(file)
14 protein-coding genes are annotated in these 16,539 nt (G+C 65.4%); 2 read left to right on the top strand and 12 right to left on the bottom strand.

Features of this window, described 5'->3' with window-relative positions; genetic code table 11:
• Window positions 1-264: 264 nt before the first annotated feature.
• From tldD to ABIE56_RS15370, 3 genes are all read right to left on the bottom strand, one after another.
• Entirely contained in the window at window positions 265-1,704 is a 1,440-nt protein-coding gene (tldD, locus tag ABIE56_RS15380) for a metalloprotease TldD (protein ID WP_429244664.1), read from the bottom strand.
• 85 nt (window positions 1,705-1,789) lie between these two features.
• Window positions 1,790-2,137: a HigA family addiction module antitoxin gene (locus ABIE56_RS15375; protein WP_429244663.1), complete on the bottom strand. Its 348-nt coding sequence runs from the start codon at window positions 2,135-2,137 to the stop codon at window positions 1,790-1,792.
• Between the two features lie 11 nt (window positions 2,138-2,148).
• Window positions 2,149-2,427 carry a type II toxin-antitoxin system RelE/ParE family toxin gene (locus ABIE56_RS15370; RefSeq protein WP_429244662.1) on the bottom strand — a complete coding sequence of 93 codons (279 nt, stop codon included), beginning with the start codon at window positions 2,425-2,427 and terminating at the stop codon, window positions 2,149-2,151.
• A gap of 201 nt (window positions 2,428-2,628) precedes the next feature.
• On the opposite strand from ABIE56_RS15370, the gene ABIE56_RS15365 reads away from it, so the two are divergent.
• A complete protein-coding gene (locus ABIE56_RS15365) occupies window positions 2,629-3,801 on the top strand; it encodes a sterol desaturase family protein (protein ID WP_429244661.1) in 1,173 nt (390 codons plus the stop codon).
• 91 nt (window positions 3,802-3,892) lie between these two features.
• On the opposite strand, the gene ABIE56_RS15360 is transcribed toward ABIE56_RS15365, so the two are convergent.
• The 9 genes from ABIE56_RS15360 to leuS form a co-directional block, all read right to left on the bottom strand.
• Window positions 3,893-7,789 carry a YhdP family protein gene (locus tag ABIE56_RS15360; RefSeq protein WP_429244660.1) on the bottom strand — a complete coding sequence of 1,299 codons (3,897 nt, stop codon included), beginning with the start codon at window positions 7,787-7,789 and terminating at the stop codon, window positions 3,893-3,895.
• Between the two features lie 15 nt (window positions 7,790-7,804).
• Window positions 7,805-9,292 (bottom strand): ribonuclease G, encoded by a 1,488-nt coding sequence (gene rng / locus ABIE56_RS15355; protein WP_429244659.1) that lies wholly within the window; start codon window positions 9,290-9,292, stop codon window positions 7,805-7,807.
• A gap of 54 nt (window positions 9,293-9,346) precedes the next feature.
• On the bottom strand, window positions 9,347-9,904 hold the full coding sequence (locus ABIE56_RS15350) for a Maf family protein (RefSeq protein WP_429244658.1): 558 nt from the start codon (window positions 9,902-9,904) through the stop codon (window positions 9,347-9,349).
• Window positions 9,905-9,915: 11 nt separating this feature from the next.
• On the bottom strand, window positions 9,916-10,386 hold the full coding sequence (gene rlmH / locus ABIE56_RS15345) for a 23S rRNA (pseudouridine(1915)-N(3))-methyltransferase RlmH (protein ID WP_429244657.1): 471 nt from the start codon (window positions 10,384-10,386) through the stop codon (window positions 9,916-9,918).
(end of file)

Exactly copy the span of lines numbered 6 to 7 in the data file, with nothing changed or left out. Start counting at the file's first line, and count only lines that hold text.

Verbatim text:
• 85 nt (window positions 1,705-1,789) lie between these two features.
• Window positions 1,790-2,137: a HigA family addiction module antitoxin gene (locus ABIE56_RS15375; protein WP_429244663.1), complete on the bottom strand. Its 348-nt coding sequence runs from the start codon at window positions 2,135-2,137 to the stop codon at window positions 1,790-1,792.